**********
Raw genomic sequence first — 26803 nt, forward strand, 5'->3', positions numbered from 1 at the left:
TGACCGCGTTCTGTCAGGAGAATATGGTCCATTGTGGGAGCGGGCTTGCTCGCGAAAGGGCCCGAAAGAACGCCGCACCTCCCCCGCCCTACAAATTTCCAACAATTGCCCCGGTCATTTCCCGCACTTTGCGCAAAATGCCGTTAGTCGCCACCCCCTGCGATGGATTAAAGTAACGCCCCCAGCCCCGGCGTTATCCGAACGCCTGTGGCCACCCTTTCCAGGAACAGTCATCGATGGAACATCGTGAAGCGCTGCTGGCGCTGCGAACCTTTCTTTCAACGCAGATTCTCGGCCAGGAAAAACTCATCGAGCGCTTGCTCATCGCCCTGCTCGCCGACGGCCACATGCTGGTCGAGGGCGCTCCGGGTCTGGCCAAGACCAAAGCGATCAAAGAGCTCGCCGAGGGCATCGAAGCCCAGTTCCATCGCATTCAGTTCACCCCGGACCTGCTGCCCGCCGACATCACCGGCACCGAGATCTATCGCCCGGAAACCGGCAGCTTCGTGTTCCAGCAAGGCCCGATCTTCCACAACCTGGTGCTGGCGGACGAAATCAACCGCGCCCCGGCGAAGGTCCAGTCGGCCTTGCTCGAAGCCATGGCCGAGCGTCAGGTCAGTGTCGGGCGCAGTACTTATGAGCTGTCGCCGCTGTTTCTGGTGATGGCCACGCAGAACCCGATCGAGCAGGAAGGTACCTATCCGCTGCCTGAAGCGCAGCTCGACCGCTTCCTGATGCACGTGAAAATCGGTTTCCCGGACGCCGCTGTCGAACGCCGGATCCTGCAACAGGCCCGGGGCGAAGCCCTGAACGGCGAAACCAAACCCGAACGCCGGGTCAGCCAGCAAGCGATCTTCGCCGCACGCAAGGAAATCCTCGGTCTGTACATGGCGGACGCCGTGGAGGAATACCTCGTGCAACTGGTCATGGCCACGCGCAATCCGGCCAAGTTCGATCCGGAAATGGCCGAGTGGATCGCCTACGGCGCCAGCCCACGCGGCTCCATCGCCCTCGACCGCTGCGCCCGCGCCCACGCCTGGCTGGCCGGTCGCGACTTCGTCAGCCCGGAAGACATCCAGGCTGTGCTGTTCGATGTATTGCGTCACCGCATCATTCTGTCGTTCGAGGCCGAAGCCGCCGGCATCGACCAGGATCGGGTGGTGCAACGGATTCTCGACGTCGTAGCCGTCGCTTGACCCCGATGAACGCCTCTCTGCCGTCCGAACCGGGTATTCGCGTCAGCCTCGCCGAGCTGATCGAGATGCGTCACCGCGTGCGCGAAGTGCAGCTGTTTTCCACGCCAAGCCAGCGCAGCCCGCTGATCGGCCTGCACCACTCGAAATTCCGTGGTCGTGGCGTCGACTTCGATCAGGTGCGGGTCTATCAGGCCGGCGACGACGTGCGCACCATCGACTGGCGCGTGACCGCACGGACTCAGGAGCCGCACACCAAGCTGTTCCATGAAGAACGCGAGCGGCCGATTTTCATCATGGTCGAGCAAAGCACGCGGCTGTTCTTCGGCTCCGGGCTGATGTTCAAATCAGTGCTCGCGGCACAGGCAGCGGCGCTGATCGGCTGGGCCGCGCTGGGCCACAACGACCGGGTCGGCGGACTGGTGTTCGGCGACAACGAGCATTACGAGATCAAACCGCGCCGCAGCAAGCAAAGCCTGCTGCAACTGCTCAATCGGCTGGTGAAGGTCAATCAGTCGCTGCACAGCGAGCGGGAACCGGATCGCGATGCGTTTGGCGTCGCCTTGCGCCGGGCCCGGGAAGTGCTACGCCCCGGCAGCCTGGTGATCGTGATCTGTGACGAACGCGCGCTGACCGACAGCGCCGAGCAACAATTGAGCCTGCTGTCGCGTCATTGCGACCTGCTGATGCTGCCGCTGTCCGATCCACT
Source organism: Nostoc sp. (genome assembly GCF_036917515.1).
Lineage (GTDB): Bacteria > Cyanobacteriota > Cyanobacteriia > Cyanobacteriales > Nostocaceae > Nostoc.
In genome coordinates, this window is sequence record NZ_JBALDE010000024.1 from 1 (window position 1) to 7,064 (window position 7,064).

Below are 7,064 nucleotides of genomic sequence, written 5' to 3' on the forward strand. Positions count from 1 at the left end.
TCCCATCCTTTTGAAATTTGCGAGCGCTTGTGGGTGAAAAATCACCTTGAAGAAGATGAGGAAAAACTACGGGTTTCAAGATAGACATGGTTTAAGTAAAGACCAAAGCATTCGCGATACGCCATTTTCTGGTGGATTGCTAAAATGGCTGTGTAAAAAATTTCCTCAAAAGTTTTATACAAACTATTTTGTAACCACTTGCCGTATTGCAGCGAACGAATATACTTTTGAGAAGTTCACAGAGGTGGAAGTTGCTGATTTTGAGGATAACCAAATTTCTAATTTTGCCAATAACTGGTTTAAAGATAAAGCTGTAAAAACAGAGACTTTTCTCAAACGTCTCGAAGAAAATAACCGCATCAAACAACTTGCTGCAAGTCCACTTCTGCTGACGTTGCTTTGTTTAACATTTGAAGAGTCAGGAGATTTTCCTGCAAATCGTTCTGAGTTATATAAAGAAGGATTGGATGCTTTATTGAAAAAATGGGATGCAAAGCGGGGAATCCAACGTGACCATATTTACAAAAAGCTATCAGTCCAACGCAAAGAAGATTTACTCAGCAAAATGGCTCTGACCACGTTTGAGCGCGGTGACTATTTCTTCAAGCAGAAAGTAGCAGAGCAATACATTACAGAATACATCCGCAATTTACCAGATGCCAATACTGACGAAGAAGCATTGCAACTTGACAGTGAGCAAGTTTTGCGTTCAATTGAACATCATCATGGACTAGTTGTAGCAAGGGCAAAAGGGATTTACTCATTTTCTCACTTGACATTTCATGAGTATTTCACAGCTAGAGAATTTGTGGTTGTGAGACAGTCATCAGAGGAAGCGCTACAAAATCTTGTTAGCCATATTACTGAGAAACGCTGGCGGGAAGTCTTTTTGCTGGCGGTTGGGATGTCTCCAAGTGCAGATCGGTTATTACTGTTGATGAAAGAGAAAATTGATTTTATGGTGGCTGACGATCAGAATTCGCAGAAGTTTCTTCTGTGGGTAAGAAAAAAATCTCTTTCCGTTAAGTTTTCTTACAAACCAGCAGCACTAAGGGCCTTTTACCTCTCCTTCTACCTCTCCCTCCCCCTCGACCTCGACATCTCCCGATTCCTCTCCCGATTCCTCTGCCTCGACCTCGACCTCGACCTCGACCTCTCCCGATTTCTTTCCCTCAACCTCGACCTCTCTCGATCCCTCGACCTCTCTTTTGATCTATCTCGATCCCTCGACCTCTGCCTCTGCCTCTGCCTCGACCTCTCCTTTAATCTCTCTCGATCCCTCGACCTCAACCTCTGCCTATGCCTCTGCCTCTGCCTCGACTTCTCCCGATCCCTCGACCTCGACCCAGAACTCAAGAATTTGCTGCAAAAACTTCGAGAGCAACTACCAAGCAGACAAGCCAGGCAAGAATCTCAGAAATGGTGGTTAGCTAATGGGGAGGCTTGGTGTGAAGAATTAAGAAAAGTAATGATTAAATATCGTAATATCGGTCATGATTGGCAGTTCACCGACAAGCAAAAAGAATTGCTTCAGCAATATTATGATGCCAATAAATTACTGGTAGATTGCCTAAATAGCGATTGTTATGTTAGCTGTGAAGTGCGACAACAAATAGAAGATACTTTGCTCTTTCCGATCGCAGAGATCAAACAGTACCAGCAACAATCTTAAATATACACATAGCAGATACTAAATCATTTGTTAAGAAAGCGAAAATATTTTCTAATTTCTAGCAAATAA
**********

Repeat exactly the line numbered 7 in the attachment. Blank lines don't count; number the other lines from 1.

TCCCATCCTTTTGAAATTTGCGAGCGCTTGTGGGTGAAAAATCACCTTGAAGAAGATGAGGAAAAACTACGGGTTTCAAGATAGACATGGTTTAAGTAAAGACCAAAGCATTCGCGATACGCCATTTTCTGGTGGATTGCTAAAATGGCTGTGTAAAAAATTTCCTCAAAAGTTTTATACAAACTATTTTGTAACCACTTGCCGTATTGCAGCGAACGAATATACTTTTGAGAAGTTCACAGAGGTGGAAGTTGCTGATTTTGAGGATAACCAAATTTCTAATTTTGCCAATAACTGGTTTAAAGATAAAGCTGTAAAAACAGAGACTTTTCTCAAACGTCTCGAAGAAAATAACCGCATCAAACAACTTGCTGCAAGTCCACTTCTGCTGACGTTGCTTTGTTTAACATTTGAAGAGTCAGGAGATTTTCCTGCAAATCGTTCTGAGTTATATAAAGAAGGATTGGATGCTTTATTGAAAAAATGGGATGCAAAGCGGGGAATCCAACGTGACCATATTTACAAAAAGCTATCAGTCCAACGCAAAGAAGATTTACTCAGCAAAATGGCTCTGACCACGTTTGAGCGCGGTGACTATTTCTTCAAGCAGAAAGTAGCAGAGCAATACATTACAGAATACATCCGCAATTTACCAGATGCCAATACTGACGAAGAAGCATTGCAACTTGACAGTGAGCAAGTTTTGCGTTCAATTGAACATCATCATGGACTAGTTGTAGCAAGGGCAAAAGGGATTTACTCATTTTCTCACTTGACATTTCATGAGTATTTCACAGCTAGAGAATTTGTGGTTGTGAGACAGTCATCAGAGGAAGCGCTACAAAATCTTGTTAGCCATATTACTGAGAAACGCTGGCGGGAAGTCTTTTTGCTGGCGGTTGGGATGTCTCCAAGTGCAGATCGGTTATTACTGTTGATGAAAGAGAAAATTGATTTTATGGTGGCTGACGATCAGAATTCGCAGAAGTTTCTTCTGTGGGTAAGAAAAAAATCTCTTTCCGTTAAGTTTTCTTACAAACCAGCAGCACTAAGGGCCTTTTACCTCTCCTTCTACCTCTCCCTCCCCCTCGACCTCGACATCTCCCGATTCCTCTCCCGATTCCTCTGCCTCGACCTCGACCTCGACCTCGACCTCTCCCGATTTCTTTCCCTCAACCTCGACCTCTCTCGATCCCTCGACCTCTCTTTTGATCTATCTCGATCCCTCGACCTCTGCCTCTGCCTCTGCCTCGACCTCTCCTTTAATCTCTCTCGATCCCTCGACCTCAACCTCTGCCTATGCCTCTGCCTCTGCCTCGACTTCTCCCGATCCCTCGACCTCGACCCAGAACTCAAGAATTTGCTGCAAAAACTTCGAGAGCAACTACCAAGCAGACAAGCCAGGCAAGAATCTCAGAAATGGTGGTTAGCTAATGGGGAGGCTTGGTGTGAAGAATTAAGAAAAGTAATGATTAAATATCGTAATATCGGTCATGATTGGCAGTTCACCGACAAGCAAAAAGAATTGCTTCAGCAATATTATGATGCCAATAAATTACTGGTAGATTGCCTAAATAGCGATTGTTATGTTAGCTGTGAAGTGCGACAACAAATAGAAGATACTTTGCTCTTTCCGATCGCAGAGATCAAACAGTACCAGCAACAATCTTAAATATACACATAGCAGATACTAAATCATTTGTTAAGAAAGCGAAAATATTTTCTAATTTCTAGCAAATAA